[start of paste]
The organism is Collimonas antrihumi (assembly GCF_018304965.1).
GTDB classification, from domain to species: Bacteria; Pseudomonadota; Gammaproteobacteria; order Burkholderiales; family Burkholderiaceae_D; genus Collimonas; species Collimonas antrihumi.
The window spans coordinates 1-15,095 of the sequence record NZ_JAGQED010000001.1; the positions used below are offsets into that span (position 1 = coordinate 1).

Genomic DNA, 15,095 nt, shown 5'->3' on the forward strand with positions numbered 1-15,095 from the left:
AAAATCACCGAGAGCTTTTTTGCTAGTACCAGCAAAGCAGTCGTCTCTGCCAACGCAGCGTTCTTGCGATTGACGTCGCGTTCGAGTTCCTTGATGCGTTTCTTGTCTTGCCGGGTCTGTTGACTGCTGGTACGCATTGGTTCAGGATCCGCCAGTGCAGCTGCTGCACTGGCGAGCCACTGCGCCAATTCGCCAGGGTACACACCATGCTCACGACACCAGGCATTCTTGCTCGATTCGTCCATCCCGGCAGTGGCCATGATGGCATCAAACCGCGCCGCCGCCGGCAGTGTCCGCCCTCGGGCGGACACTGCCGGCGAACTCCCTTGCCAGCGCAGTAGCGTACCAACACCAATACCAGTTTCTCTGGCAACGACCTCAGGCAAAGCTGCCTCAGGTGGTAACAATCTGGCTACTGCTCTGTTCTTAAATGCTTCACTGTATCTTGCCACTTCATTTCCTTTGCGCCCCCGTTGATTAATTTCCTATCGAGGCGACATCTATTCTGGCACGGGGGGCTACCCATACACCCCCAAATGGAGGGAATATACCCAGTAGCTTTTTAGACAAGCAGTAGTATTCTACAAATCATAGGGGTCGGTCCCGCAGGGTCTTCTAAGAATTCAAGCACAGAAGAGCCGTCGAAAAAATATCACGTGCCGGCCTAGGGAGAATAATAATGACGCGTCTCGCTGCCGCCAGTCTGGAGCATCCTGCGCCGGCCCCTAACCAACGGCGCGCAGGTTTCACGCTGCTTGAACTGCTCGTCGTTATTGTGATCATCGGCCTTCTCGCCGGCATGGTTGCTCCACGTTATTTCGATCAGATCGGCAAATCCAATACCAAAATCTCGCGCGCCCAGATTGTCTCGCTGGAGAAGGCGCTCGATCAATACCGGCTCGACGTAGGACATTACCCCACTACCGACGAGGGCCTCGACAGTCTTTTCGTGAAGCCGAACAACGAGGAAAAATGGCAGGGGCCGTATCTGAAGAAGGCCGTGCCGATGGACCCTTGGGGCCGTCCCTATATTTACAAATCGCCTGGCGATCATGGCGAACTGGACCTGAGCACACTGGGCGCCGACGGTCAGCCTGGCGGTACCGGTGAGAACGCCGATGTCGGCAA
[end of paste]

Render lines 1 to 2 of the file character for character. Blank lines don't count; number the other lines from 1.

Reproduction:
The organism is Collimonas antrihumi (assembly GCF_018304965.1).
GTDB classification, from domain to species: Bacteria; Pseudomonadota; Gammaproteobacteria; order Burkholderiales; family Burkholderiaceae_D; genus Collimonas; species Collimonas antrihumi.